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Jan 06, 2020

Regulators continue focus on Brexit disclosures

UK departure from EU now almost certain for end of January 2020

Listed companies are being encouraged to pay close attention to their Brexit-related corporate reporting as the UK’s exit from the European Union draws near. 

The UK’s Financial Reporting Council (FRC) has announced it will carry out a thematic review into the impact of the decision to leave the EU on corporate disclosures. The thematic reviews are used to identify best practice and areas that require improvement.

The FRC, which monitors reporting quality by British companies, has kept an eye on how issuers are responding to Brexit since the EU referendum in 2016. 

‘We will continue to monitor these disclosures as Brexit remains an important source of uncertainty for most companies,’ says a spokesperson for the FRC. ‘We expect companies to disclose the specific risks that apply to them and how they mitigate them.’

Early last year, it seemed the UK could crash out of the block without a deal, forcing companies to explain how they were planning for such a scenario. 

‘Once it became clear what the potential deal could be, and the fact that there was still the possibility of a no-deal Brexit, we came to market toward the end of 2018 and formally laid out the risk assessment,’ Steve Nightingale, Britvic’s director of IR, told IR Magazine at the time.

But the situation shifted decisively following the landslide win by the UK’s Conservative Party in December’s general election. With the government able to command a majority in the British parliament, it is now almost certain that the UK will officially leave the EU at the end of January 2020.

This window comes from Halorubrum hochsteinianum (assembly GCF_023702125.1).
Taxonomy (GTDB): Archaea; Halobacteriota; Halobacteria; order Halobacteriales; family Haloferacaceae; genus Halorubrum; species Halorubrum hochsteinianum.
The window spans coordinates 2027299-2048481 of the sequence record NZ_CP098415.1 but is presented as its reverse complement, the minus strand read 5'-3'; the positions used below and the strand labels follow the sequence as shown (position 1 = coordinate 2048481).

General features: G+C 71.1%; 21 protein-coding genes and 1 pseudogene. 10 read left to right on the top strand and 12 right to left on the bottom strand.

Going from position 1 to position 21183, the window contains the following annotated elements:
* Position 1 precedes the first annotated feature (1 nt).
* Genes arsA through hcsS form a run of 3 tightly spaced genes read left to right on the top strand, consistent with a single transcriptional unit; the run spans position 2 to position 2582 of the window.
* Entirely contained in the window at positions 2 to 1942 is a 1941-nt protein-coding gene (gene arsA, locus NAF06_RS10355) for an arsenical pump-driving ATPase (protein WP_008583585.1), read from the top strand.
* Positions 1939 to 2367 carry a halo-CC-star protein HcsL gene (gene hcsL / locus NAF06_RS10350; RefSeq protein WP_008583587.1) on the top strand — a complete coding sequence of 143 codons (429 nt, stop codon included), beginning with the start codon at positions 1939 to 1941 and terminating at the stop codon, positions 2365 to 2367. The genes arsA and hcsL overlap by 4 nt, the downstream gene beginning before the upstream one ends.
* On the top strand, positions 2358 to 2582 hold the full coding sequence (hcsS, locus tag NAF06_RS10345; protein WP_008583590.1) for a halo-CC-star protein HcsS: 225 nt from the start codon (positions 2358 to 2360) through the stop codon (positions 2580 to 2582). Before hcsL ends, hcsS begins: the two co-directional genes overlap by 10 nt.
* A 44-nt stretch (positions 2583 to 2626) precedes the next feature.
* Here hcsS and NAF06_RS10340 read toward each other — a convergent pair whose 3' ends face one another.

Much uncertainty remains for companies, however, given that the British government hopes to conclude a trade deal with the EU in just 11 months – and could still end up in a non-deal scenario if negotiations fail.

Last September the FRC sent a letter to audit committee chairs and finance directors underlying measures they should take in light of the UK leaving the EU.

Regarding corporate reporting, the regulator wrote: ‘Not all companies will require extensive disclosure, but where sensitivity or scenario testing indicates significant issues, relevant information and explanation should be reflected in the appropriate parts of the annual report and accounts, for example in the impairment disclosures.’

US financial regulator the SEC has also called for companies to sharpen their focus on the impacts of Brexit. Speaking at the end of 2018, SEC chairman Jay Clayton said he had directed his staff to review company disclosures covering the topic. 

‘We have seen a wide range of disclosures, even within the same industry. Some companies have fairly detailed disclosures about how Brexit may impact them, while others simply state that Brexit presents a risk,’ he said.

‘I would like to see companies providing more robust disclosure about how management is considering Brexit and the impact it may have on the company and its operations.’